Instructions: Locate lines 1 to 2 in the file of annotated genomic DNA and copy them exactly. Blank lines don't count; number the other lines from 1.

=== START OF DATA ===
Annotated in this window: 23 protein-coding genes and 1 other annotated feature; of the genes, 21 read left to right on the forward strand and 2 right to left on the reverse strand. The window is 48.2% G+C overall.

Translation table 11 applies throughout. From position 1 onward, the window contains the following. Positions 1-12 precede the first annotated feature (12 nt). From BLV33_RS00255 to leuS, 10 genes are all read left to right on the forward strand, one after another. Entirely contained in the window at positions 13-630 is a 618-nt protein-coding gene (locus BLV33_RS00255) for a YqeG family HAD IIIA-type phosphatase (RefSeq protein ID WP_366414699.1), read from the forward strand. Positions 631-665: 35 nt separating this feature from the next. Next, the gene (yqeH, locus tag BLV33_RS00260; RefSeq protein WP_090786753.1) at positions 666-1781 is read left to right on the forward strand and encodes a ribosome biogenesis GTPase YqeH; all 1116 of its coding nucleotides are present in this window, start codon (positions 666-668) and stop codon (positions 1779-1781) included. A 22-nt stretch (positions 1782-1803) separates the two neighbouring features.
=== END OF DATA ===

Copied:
Annotated in this window: 23 protein-coding genes and 1 other annotated feature; of the genes, 21 read left to right on the forward strand and 2 right to left on the reverse strand. The window is 48.2% G+C overall.

Translation table 11 applies throughout. From position 1 onward, the window contains the following. Positions 1-12 precede the first annotated feature (12 nt). From BLV33_RS00255 to leuS, 10 genes are all read left to right on the forward strand, one after another. Entirely contained in the window at positions 13-630 is a 618-nt protein-coding gene (locus BLV33_RS00255) for a YqeG family HAD IIIA-type phosphatase (RefSeq protein ID WP_366414699.1), read from the forward strand. Positions 631-665: 35 nt separating this feature from the next. Next, the gene (yqeH, locus tag BLV33_RS00260; RefSeq protein WP_090786753.1) at positions 666-1781 is read left to right on the forward strand and encodes a ribosome biogenesis GTPase YqeH; all 1116 of its coding nucleotides are present in this window, start codon (positions 666-668) and stop codon (positions 1779-1781) included. A 22-nt stretch (positions 1782-1803) separates the two neighbouring features.